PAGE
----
Muriel stood with her mother in the church as the reverend Alan Young gave the sermon. Today the reverend talked about faith and how if you believed in God the father then you would receive eternal life. She Prayed for Gods help so she could change and make a better life for herself. Then she asked herself was she being self righteous and was she wrong in asking God to make life better for herself. Everyone deserves a chance in life she thought. She would let God decide for her; if it was meant to be it was meant to be.’ The reverend prayed for the family of Desmond McDonald who had lost his life in the shipyard only yesterday. Helen McDonald stood with her four sons and two daughters wiping the tears from her eyes as the reverend spoke. She wore the black widows weeds and those around her put a comforting arm around her shoulders knowing how hard it was going to be for a woman over fifty to support a family on her own. The best years were now behind her and it would be hard for her to find a man as good as Des.
On the way home Muriel posted her letter to her Aunt Ester in Coventry.’
After church on Sunday the men all left their women and went to the bar; whilst they got on making Sunday lunch. It was the one meal in the week when a roast would come out of the oven. Everyone looked forward to a piece of roasted beef; with home made Yorkshire puddings, vegetables, and gravy made from the meat juices.
Then there was a pudding too; usually it was home made rice pudding.
Muriel helped peel the vegetables and put them on the stove once they had been cut up and then washed under the cold tap several times. Her mother basted the roast joint and the smell that came from it had Muriel salivating. Her stomach gave a little grumble in anticipation of the meal. The plates were warmed on the range and the table set for when the men would return at three fifteen on the dot. It was then that the dinner would be served and not before.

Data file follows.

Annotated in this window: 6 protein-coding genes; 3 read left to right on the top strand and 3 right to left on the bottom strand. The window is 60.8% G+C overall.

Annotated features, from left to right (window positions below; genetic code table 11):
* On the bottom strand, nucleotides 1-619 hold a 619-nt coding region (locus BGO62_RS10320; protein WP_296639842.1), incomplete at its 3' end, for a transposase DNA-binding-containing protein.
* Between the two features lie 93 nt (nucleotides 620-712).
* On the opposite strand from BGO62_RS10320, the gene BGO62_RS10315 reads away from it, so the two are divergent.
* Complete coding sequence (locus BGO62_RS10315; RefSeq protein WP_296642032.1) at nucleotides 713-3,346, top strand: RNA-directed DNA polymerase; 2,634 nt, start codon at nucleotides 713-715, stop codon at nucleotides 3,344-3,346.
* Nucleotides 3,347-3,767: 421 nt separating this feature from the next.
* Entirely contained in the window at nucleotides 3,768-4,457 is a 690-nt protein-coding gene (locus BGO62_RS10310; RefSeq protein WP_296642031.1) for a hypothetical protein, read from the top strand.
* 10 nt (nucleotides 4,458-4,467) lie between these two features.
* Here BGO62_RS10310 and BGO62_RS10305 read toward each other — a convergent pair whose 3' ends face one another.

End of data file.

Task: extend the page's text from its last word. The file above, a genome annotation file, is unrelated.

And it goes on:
Whilst they waited for the men to return both Muriel and her mother washed the men’s shirts for work the next morning the flat irons were put on the hot plate and a bowl of water ready with some starch ready to iron them once they were dry.
The yard was washed and then swilled and the back lane washed by all in the street. The smell of urine was strong because many a man had been caught short coming home from the pub and used the wall as a urinal.
Ina Jenkins passed a remark as she swilled the wall to her house. “The dorty buggers wouldn’t be so keen to piss up my wall if they had to wash it every week.’
Aye these men get off lightly don’t they remarked Ann Clay.’
“My man works damned hard said Annabella; he’s entitled to go and let off a bit of steam and you all should be grateful that you have one; look at poor Helen McDonald doon the street, she has got no man to look after her now.’ Annabella went inside and closed her back door. She then took out the ironing board and set about ironing the three shirts. After which Muriel ironed her blouse for work. The potatoes were then mashed with a little butter and milk and the roast potatoes given on final basting along with the meat. Annabella took out the big mixing bowl and added flour and an egg to make the Yorkshire puddings she whisked away to get as much air into the mixture as Muriel took out a baking tray from the oven that was smoking hot and the Yorkshire Pudding mix added quickly to the tray then placed back inside the oven.
It was now three o’clock and it wouldn’t be long before the men would be back.
Muriel set the table with glasses and bone handled knives and forks. The table spoons were large and were place at the top of each knife and fork a folded tee towel served